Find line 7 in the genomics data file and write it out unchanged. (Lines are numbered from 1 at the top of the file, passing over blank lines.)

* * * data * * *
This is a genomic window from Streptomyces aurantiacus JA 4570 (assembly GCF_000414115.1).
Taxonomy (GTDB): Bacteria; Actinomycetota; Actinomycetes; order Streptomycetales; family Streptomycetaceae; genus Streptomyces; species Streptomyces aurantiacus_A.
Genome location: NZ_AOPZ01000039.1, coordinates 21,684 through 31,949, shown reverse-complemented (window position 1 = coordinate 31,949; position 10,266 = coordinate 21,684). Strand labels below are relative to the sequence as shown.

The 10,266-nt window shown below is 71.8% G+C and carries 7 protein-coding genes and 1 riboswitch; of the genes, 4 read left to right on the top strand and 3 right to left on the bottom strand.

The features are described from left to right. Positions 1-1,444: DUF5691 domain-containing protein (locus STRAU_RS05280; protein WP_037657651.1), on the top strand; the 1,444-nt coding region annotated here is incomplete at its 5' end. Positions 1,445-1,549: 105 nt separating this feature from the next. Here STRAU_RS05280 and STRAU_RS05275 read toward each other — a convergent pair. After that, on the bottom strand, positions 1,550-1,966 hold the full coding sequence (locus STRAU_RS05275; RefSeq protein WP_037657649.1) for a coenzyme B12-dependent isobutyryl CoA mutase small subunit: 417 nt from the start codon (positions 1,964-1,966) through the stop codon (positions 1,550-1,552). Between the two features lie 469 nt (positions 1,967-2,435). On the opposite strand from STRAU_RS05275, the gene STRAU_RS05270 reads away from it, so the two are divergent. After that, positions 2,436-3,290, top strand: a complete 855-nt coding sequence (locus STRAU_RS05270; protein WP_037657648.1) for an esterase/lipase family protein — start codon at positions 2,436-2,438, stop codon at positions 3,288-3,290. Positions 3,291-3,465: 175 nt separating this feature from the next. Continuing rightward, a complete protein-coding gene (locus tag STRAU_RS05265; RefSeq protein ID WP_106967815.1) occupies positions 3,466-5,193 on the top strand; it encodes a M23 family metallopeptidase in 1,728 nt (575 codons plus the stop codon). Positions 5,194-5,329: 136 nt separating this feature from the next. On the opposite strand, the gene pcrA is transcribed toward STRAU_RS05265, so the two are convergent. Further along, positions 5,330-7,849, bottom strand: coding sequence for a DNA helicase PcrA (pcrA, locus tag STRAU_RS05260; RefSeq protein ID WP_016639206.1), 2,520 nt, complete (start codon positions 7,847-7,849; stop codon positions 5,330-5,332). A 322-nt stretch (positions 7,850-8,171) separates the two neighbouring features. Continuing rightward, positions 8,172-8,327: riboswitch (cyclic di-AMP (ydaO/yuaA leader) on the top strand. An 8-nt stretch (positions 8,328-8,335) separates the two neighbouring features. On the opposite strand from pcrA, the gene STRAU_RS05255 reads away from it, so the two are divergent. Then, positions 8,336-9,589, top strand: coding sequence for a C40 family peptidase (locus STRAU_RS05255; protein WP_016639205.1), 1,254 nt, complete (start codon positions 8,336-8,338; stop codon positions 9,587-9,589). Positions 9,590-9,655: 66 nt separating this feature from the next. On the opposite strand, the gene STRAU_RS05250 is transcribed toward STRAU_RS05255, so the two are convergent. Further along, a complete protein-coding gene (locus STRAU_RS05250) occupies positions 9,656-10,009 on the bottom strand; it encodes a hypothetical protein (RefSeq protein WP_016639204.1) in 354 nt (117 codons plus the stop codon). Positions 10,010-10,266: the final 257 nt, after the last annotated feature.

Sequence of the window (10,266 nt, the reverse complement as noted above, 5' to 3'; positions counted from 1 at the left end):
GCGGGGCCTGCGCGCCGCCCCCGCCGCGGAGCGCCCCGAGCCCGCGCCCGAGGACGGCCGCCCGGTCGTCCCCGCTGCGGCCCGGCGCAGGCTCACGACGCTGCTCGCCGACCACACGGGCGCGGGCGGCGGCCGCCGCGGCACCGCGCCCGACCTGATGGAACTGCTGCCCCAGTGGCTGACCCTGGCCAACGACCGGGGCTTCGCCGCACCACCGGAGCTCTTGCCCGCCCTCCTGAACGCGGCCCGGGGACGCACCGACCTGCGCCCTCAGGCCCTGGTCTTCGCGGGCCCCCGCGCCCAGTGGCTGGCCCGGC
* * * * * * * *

GCGGGGCCTGCGCGCCGCCCCCGCCGCGGAGCGCCCCGAGCCCGCGCCCGAGGACGGCCGCCCGGTCGTCCCCGCTGCGGCCCGGCGCAGGCTCACGACGCTGCTCGCCGACCACACGGGCGCGGGCGGCGGCCGCCGCGGCACCGCGCCCGACCTGATGGAACTGCTGCCCCAGTGGCTGACCCTGGCCAACGACCGGGGCTTCGCCGCACCACCGGAGCTCTTGCCCGCCCTCCTGAACGCGGCCCGGGGACGCACCGACCTGCGCCCTCAGGCCCTGGTCTTCGCGGGCCCCCGCGCCCAGTGGCTGGCCCGGC